South African Traditional Dress For Black Women

South African Traditional Dress For Black Women

South Africa’s diverse mix of cultures, ethnic groups and religions has given rise to a variety of South African Traditional Dress.

Here, we take a look at the various types of traditional wear found in South Africa.

South African Traditional Dress For Black Women


In Zulu culture, women also wear different attire at different stages of their lives.


The Ndebele tribe are renowned for their intricate bead work and brightly colored homes painted in striking geometric designs.

The main element of Ndebele women’s wear is an apron.

They also wear isigolwani and copper rings called idzilla around the neck, ankles and arms.

Girls and unmarried women traditionally do not cover their breasts, whereas married women cover their upper bodies with blankets in multi-colored stripes or beaded designs.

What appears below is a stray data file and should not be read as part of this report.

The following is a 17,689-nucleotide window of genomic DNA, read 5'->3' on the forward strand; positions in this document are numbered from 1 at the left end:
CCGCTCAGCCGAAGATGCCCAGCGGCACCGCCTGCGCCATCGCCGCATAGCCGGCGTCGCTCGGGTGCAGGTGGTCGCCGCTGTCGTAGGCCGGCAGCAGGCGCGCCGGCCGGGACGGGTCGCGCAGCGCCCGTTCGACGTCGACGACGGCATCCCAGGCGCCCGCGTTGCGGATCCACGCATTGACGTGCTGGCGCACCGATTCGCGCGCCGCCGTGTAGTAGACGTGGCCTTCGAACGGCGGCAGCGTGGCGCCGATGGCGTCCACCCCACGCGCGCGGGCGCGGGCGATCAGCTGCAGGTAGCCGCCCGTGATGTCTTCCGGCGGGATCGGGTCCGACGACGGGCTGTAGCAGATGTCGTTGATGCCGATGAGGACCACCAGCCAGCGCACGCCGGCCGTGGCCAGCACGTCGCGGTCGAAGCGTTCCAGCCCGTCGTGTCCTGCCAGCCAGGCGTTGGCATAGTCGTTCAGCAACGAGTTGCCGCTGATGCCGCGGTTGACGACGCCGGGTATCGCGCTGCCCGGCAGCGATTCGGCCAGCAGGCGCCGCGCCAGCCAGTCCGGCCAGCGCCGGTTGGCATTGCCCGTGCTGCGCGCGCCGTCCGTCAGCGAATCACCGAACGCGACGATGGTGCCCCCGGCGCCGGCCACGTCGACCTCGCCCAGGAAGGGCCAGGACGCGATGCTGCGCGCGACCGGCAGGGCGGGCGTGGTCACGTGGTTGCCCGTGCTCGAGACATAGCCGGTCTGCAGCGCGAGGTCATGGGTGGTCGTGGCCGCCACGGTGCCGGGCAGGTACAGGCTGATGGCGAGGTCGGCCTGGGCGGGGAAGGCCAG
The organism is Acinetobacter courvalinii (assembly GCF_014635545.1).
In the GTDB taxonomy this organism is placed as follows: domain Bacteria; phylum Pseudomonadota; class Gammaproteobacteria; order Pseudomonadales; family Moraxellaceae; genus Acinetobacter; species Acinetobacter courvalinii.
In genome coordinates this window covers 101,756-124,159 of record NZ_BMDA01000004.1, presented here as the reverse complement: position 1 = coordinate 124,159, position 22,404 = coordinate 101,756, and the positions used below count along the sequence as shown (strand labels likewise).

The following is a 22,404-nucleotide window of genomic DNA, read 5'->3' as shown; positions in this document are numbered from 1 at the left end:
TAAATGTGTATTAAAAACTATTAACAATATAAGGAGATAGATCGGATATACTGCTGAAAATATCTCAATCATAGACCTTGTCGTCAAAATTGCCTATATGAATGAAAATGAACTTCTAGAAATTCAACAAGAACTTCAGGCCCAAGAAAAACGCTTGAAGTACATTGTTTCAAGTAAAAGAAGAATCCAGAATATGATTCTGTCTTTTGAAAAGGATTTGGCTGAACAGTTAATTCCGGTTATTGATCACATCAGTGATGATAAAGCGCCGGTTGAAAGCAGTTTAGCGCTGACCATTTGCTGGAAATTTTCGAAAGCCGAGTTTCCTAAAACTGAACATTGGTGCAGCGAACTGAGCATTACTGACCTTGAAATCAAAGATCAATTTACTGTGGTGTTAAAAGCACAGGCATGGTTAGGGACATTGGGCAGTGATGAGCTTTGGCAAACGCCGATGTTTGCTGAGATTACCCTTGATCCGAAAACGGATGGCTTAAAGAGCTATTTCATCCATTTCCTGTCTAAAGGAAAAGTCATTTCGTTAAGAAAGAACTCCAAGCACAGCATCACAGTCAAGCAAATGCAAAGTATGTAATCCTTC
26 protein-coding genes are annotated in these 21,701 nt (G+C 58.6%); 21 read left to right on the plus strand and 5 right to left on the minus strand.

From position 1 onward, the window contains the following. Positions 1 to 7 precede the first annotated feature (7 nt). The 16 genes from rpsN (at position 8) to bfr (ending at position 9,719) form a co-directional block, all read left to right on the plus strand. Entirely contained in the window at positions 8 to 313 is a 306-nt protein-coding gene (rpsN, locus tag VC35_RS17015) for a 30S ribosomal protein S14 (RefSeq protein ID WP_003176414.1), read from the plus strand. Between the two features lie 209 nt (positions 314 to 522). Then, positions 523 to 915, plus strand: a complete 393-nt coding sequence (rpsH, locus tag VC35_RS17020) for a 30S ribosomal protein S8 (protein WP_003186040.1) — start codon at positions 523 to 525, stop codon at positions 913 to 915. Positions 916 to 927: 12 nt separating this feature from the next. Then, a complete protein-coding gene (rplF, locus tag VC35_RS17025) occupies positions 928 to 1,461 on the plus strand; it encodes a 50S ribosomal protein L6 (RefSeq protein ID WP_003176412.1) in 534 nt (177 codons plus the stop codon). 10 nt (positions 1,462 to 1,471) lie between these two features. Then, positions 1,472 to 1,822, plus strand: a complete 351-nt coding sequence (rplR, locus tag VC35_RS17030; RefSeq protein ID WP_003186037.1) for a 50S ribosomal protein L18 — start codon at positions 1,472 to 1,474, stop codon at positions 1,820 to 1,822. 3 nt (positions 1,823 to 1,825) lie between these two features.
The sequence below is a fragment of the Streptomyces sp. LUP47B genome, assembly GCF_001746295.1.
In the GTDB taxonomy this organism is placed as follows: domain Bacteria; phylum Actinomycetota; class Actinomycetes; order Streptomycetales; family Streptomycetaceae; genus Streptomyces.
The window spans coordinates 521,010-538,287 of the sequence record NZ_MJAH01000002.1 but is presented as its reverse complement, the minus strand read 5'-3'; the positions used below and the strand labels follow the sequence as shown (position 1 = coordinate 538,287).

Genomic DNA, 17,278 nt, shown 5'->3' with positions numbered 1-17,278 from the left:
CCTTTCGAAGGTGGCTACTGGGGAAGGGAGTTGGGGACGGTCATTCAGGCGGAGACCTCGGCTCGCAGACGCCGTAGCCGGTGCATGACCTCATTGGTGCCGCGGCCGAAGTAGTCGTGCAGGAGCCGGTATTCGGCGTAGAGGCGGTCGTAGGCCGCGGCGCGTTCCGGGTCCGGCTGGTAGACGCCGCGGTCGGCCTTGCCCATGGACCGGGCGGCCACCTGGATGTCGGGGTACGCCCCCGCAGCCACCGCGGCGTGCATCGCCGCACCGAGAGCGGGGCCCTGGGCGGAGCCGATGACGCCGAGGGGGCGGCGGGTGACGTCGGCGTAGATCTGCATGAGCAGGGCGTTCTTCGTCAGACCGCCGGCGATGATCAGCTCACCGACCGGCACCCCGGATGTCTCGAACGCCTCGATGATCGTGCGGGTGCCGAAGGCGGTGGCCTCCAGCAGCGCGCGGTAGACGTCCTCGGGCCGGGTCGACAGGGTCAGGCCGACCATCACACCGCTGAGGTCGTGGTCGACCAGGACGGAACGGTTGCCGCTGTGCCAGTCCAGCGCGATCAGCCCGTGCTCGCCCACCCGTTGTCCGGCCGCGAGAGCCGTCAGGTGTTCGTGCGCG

Ndebele men wear animal skin aprons and beaded breast-plates or iporiyana which hangs from the neck.


girls Venda  traditionally wear a shedo, a small apron which covers the pubic area.

Venda boys and men traditionally wore a loin-cloth called a tsindi.

The tsindi is a triangular piece of animal skin covering the front, passed between the legs and tied at the back.

In colder weather, they also wore a cloak over their shoulders.

Today Venda men often wear shirts made from nwenda fabric paired with trousers in South African Traditional Dress .

Tsonga (Shangaan)

The Tsonga-Shangaan tribe is an offshoot of the Zulu tribe and are mainly found in southern Mozambique and the northern provinces of South African Traditional Dress.

Traditionally, Tsonga men wear animal skins, while the women wear beads and colorful gathered skirts called xibelani, which shake when they dance.


Indian South Africans have always preserved their cultural heritage, languages and religious beliefs, being either Christian, Hindu or Muslim.

Cape Malay

Cape Malay refers to an ethnic group who were brought to South Africa from South-East Asia during the slave trade.

In Cape Town, the Cape Malay community is predominantly Muslim.

Like Indian South Africans, Cape Malay people wear mainly Western clothing in everyday life and their traditional attire to mosque, madrassah and for special celebrations.